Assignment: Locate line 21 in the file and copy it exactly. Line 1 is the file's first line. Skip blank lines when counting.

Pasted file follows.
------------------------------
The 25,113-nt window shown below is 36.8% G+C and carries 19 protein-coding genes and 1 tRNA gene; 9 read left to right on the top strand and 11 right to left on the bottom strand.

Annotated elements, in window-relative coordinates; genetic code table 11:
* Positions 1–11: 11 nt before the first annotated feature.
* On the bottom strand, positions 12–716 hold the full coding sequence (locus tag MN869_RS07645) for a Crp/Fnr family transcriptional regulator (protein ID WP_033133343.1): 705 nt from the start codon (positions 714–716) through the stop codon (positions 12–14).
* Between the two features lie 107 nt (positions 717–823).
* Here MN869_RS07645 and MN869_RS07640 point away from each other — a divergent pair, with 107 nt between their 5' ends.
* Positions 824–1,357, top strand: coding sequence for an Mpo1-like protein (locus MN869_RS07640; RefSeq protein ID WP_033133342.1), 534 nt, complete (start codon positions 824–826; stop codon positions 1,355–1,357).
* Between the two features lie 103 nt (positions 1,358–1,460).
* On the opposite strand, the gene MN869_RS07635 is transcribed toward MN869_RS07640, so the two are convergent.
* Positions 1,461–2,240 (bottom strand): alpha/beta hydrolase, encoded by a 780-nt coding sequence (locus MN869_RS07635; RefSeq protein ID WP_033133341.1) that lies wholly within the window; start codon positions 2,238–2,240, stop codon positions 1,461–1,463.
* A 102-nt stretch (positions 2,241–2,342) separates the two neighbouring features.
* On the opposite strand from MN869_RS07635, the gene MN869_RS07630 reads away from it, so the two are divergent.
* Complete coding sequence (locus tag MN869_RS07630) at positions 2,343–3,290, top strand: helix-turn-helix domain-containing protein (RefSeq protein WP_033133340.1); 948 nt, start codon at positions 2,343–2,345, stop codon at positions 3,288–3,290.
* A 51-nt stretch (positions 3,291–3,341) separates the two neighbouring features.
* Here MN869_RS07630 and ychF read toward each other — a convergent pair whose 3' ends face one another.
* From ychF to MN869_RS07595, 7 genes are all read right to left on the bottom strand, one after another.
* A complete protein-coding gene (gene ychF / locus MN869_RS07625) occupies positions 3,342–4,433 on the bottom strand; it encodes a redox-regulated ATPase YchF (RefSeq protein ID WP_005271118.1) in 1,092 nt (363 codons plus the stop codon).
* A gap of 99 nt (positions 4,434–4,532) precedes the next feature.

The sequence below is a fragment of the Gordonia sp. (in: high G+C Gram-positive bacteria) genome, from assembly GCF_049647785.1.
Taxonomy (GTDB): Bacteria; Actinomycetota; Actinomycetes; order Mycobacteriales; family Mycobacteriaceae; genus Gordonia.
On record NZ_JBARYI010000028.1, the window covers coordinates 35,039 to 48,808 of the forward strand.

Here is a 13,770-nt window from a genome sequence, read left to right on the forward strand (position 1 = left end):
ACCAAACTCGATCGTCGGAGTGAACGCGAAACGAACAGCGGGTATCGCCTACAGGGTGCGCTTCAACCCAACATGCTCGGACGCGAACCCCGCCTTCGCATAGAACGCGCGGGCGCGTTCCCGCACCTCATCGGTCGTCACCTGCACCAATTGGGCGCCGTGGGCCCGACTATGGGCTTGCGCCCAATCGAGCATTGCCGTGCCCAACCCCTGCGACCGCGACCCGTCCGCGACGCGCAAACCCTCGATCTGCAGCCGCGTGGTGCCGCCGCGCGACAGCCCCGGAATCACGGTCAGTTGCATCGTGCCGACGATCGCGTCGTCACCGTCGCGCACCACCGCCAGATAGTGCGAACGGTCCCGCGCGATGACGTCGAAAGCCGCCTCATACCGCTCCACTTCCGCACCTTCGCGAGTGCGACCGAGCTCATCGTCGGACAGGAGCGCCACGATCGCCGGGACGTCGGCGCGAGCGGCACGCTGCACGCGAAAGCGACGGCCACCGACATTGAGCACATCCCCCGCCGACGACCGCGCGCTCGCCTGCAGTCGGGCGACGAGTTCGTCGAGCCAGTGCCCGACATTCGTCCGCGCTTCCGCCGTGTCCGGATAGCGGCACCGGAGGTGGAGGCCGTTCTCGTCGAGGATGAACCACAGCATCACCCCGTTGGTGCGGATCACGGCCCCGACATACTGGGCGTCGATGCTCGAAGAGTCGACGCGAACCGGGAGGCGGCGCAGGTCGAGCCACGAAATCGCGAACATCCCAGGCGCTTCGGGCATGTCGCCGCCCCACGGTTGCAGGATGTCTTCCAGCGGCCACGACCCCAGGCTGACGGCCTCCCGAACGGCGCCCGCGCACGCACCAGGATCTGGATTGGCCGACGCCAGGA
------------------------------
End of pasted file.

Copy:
On record NZ_JBARYI010000028.1, the window covers coordinates 35,039 to 48,808 of the forward strand.